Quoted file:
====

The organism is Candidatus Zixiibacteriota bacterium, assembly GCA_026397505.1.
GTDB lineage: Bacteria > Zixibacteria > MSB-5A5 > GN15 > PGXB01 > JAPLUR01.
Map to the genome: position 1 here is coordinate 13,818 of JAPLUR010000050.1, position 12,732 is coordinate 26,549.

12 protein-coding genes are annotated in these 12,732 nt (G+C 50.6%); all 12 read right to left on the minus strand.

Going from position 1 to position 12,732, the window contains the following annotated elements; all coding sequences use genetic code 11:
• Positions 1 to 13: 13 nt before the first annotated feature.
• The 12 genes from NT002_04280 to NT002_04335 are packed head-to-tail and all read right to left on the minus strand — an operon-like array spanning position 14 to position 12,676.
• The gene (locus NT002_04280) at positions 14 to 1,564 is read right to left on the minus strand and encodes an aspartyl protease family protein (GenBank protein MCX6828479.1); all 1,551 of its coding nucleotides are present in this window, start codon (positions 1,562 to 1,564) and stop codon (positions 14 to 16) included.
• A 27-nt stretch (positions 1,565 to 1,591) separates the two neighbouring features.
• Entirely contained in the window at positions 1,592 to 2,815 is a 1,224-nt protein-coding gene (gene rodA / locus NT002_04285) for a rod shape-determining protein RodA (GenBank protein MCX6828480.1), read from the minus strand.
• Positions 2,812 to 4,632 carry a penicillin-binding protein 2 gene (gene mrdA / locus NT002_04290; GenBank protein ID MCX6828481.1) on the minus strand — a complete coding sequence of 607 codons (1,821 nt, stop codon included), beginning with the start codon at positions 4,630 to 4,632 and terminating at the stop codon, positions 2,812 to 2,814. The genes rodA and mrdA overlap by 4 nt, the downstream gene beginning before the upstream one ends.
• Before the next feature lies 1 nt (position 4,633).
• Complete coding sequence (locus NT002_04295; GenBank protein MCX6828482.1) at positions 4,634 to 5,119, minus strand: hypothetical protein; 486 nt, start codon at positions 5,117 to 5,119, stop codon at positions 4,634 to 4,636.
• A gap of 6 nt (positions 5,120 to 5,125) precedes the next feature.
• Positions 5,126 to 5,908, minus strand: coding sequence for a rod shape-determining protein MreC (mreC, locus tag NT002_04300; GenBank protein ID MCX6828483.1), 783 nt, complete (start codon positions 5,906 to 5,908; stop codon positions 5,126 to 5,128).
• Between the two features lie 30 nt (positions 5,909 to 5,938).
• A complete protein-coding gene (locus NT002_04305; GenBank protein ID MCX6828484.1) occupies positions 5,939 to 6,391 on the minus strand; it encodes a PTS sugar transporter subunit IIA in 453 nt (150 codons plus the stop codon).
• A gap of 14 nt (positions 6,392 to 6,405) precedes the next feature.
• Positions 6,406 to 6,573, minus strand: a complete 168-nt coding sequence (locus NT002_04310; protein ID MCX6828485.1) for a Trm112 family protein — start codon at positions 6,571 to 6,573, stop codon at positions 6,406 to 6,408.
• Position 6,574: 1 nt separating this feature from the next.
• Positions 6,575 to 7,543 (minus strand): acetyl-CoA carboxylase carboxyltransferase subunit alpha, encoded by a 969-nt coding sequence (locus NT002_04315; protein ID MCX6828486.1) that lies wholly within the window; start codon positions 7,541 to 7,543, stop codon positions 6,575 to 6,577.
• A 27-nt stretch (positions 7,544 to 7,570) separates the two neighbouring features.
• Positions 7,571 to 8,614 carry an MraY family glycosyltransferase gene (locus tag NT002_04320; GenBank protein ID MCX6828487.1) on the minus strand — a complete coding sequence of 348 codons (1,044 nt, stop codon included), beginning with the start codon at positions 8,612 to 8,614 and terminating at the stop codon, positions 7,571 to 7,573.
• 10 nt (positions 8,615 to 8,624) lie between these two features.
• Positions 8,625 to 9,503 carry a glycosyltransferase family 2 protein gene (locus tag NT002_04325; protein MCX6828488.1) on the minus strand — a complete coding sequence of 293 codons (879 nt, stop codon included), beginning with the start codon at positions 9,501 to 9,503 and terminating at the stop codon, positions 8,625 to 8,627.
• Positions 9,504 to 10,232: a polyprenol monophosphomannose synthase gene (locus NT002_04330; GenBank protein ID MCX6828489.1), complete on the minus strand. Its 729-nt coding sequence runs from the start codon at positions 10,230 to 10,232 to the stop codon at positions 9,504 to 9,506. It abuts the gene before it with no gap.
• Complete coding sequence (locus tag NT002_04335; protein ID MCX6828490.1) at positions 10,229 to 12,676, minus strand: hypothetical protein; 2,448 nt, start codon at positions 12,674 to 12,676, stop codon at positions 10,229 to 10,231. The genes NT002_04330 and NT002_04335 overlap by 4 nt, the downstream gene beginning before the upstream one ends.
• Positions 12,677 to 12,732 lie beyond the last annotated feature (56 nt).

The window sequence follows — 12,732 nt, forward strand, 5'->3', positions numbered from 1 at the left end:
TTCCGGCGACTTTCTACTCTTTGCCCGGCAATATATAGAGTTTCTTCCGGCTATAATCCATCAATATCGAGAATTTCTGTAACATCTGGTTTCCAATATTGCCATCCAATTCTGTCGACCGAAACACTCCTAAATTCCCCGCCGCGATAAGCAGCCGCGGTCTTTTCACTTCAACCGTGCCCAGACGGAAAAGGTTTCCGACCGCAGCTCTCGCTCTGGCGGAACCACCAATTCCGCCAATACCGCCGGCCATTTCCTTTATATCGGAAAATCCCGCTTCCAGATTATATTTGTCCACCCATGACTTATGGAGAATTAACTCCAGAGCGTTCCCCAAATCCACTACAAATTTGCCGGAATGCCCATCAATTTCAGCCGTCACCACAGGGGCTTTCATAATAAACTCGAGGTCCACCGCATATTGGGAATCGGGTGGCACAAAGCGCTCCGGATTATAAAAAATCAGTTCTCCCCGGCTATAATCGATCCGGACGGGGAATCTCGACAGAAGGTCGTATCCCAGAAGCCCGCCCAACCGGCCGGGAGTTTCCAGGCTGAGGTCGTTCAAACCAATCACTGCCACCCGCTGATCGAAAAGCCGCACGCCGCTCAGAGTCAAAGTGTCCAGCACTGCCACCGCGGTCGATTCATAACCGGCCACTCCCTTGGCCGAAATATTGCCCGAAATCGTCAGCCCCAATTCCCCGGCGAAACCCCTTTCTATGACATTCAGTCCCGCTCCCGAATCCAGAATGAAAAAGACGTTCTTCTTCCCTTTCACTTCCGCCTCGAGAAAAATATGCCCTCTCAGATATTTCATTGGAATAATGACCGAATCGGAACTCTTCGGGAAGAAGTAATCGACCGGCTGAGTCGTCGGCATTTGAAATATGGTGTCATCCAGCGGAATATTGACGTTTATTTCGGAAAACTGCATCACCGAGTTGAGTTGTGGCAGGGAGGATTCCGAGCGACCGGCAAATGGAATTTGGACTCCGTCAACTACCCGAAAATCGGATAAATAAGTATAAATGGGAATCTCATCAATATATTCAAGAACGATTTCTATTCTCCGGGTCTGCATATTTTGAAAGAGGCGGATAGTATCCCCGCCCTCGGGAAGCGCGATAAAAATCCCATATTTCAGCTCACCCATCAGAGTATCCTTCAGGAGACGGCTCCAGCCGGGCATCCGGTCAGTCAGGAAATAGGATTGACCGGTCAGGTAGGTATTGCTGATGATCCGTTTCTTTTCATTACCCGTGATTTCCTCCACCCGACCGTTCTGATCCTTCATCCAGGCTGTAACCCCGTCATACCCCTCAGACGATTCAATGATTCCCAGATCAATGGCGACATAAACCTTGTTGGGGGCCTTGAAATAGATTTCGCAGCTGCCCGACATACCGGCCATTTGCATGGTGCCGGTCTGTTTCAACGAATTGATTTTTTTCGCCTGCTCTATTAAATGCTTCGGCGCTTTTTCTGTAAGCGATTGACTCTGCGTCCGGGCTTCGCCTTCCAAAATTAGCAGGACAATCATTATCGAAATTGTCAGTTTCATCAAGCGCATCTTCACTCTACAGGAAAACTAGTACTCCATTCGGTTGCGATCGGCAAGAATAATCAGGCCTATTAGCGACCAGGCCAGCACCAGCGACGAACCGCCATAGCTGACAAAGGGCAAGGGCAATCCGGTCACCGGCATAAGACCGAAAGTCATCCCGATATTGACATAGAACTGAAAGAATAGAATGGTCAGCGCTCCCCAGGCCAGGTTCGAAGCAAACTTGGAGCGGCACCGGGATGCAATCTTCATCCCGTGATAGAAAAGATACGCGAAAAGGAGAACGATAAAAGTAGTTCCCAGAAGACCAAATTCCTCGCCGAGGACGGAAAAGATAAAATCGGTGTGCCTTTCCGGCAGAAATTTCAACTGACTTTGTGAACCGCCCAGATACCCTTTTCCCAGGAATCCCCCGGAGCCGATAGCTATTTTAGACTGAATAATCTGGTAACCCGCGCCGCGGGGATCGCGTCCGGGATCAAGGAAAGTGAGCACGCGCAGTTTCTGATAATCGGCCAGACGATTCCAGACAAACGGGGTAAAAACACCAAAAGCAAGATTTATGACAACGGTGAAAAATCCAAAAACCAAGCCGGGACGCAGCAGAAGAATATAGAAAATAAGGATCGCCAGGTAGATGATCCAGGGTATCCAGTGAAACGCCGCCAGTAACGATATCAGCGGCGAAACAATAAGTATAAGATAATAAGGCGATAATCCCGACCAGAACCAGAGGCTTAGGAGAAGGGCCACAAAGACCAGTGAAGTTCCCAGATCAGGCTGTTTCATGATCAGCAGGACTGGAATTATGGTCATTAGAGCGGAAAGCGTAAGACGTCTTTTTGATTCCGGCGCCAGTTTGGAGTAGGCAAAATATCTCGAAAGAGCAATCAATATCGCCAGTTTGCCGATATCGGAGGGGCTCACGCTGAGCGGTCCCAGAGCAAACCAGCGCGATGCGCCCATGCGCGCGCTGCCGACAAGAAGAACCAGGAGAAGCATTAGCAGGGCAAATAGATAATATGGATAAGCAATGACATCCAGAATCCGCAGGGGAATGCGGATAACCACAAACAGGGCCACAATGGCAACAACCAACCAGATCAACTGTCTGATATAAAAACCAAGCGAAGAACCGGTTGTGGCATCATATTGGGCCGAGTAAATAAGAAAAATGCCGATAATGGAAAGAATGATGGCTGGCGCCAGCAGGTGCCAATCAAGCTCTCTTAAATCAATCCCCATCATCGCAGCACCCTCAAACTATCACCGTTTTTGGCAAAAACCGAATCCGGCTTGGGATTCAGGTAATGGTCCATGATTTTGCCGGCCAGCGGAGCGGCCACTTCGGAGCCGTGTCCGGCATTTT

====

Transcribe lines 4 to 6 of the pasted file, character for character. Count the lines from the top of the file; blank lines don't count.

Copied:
12 protein-coding genes are annotated in these 12,732 nt (G+C 50.6%); all 12 read right to left on the minus strand.

Going from position 1 to position 12,732, the window contains the following annotated elements; all coding sequences use genetic code 11:
• Positions 1 to 13: 13 nt before the first annotated feature.